There is a time and place for the latter, but I’ve become more convinced that effectiveness to our culture and world depends on a positive message which accentuates the Good News that Christ offers. We need to explain why it is good news, news that affects not only the spiritual needs but also the physical as well.
This Sunday is Martin Luther King weekend. It’s a time to think about our past as a nation and how far we have come in race relations, and far we have yet to go. It’s almost impossible to think about this man without his “I Have A Dream” speech. Many Americans are drawn to these words and dream, but it has not always been so.
During the 1960s, national magazines and television portrayed police dogs attacking black people in the South who had sought voting rights. Police officers were shown carrying bullwhips and beating black youth who wanted to sit at public lunch counters. The media proved to be a powerful catalyst in bringing these uncomfortable images from far away places into living rooms all across America. What the nation saw and felt changed attitudes on segregation.
We have made progress in dealing with discrimination and oppression, but there is still work to be done in this area. There are still those who struggle under the grip of poverty, homelessness, and hopelessness.
The challenge for us is to consider the impact each one of us can make to improve the lives of those around us. There is a time and a place for doing things “for us” and it seems like here lately that need has surfaced ytime and again (wait until you hear about the roof!). However, we need to be reminded that our mission exists in places and people outside the walls of the building. UHBC has a great capacity to impact our community, and has done so time and again. I want to see our church continue its involvement in our community, helping those who are poor, hungry, and in need of the compassionate message of hope that is found in Jesus Christ.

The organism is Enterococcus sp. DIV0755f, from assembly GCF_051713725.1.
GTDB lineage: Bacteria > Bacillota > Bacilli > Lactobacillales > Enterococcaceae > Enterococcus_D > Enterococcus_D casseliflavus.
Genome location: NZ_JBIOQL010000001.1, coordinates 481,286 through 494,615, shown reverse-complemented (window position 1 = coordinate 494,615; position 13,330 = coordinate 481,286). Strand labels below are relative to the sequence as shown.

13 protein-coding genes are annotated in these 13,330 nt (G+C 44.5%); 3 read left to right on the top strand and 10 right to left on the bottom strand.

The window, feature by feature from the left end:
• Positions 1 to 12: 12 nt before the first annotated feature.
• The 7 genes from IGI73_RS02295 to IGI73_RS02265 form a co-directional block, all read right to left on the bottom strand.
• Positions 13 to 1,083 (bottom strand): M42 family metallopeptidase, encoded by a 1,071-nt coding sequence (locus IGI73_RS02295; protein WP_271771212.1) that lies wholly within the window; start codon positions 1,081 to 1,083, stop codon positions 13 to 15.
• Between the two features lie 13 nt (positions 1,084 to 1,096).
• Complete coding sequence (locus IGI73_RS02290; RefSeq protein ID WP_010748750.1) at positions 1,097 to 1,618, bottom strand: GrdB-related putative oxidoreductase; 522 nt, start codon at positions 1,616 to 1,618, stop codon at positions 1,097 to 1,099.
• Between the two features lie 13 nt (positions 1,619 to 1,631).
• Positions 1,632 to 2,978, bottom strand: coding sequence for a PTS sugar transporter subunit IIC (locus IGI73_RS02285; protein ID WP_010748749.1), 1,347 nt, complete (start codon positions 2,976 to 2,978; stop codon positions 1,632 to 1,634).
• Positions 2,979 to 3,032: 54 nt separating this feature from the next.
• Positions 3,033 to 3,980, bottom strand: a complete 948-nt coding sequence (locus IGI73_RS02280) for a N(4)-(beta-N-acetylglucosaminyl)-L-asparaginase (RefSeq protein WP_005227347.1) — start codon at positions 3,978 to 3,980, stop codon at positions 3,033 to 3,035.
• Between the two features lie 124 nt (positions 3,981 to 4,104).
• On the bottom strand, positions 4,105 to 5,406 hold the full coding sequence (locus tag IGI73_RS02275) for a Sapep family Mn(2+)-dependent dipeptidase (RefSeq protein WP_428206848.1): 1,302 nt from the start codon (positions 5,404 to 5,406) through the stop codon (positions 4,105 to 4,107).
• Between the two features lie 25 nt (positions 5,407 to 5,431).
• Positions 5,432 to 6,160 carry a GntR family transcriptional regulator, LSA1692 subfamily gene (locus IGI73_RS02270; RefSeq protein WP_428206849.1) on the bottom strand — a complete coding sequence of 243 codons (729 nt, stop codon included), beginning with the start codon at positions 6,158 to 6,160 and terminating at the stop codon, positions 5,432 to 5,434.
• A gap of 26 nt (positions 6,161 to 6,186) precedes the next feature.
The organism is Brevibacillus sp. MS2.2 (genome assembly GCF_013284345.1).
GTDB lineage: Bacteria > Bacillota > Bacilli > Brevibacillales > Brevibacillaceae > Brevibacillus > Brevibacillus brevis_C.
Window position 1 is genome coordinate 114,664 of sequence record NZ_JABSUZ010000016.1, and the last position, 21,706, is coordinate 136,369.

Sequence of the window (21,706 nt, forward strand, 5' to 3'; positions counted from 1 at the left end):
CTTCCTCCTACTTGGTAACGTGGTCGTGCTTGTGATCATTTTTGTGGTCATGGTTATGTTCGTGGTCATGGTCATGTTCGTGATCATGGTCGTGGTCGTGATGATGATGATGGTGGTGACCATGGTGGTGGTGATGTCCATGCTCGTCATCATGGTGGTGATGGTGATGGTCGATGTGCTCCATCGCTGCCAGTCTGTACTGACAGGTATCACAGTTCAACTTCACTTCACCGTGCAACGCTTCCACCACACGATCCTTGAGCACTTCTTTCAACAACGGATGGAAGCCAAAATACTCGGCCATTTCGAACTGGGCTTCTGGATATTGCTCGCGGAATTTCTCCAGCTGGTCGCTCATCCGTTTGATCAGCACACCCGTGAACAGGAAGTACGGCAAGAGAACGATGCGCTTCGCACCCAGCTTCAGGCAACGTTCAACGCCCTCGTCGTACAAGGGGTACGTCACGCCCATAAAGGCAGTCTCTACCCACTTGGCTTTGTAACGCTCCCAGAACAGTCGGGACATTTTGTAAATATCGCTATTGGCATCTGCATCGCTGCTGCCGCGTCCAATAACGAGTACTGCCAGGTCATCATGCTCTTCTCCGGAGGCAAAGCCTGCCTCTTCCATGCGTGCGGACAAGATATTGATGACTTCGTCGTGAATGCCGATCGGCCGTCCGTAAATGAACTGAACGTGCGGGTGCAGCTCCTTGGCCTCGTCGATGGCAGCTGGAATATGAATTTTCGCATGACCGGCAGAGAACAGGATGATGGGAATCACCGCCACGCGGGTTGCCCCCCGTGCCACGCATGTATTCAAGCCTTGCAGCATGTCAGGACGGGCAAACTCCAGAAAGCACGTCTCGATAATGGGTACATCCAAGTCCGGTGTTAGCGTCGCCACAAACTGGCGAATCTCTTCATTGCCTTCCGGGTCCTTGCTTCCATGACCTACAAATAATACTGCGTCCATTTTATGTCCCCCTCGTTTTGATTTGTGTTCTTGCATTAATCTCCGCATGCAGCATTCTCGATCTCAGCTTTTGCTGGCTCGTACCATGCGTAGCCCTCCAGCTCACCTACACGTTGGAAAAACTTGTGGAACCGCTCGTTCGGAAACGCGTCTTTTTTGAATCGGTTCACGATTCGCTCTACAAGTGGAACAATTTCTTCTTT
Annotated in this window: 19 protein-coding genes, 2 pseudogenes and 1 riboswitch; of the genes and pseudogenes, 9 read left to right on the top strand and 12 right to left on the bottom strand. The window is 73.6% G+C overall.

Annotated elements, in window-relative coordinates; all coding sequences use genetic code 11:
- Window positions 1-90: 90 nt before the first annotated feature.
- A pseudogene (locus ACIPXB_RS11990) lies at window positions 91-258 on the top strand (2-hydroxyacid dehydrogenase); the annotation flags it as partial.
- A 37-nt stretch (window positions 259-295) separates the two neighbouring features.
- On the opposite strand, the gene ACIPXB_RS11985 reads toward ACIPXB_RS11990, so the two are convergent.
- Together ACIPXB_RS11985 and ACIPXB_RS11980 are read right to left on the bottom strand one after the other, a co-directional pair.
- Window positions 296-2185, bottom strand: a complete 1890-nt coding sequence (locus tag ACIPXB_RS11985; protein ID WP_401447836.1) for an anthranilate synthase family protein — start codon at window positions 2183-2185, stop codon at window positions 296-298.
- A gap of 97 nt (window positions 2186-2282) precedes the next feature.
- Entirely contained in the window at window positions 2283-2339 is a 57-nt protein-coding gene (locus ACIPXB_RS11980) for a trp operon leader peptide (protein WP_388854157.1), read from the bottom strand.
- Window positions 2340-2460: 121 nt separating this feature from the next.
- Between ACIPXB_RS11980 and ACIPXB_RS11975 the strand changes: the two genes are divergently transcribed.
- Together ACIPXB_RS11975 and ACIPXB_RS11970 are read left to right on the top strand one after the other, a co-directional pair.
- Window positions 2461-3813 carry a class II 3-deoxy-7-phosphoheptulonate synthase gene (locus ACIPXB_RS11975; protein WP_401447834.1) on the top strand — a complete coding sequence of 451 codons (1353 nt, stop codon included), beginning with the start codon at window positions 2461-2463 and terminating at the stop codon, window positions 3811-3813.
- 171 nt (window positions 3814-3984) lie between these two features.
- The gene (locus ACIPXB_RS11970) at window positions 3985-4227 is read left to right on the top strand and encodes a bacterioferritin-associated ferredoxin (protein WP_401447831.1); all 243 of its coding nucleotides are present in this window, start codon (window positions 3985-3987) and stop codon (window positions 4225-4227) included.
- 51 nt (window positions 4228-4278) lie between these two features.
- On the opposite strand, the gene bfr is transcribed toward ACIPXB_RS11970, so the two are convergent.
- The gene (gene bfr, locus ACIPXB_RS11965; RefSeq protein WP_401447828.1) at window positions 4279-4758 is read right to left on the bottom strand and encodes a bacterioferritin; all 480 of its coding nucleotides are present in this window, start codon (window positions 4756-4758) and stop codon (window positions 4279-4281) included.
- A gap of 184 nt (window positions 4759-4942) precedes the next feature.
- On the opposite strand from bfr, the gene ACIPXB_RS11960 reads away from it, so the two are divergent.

That’s my hope for a new year. It’s a prayer that only you and I can answer
Happy New Year! It’s getting close to the deadline, in terms of making resolutions, that is.
I haven’t been a fanatic about making a long list of resolutions that might not last beyond Valentine’s Day. But, I do think this is a great time to reflect and consider leaving some things in 2014 rather than taking them into a fresh new year. There are some attitudes, beliefs, and burdens that plague a lot of us, and today is a good time to decide that 2015 will be different. I genuinely want to “lay aside the weight and the sin that so easily entangles” and see what difference that can make. I hope others do too.
I’m a pastor by calling and choice, but more of the former than the latter though. I still believe in a divine ambition to serve the Lord through the local church, and appreciate especially so many others who toil in any number of difficult ministry fields. I join with many of my brothers and sisters in Christ who hope that this next year will be more productive than the one we’re leaving behind.
One thing about 2014: it’s been brutal. Hailey Owens.The suicide of Robin Williams, Malaysian planes crashing which killed more than 500 people (another one near Indonesia this week), and of course the racial unrest in Ferguson. Police officers executed in their vehicle and a general feeling of unrest and sadness. It’s been rough in this regard. On the bright, less serious side, the Royals made the World Series. And those low gas prices have been great. I would trade higher gas price for peace and goodwill, but unfortunately it’s not a matter of choosing one or the other.
I came across an enlightening article by Jonathan Davis; it is written by a millennial about millennials which come close to my thoughts about ministry and how I hope to approach a brand new year. In short, Davis is telling church leaders: “don’t try so hard.” What he does do is ask churches to focus on these three themes: community, authenticity, and service. Davis addresses small churches in particular, but I think his premise is accurate for all churches regardless of size.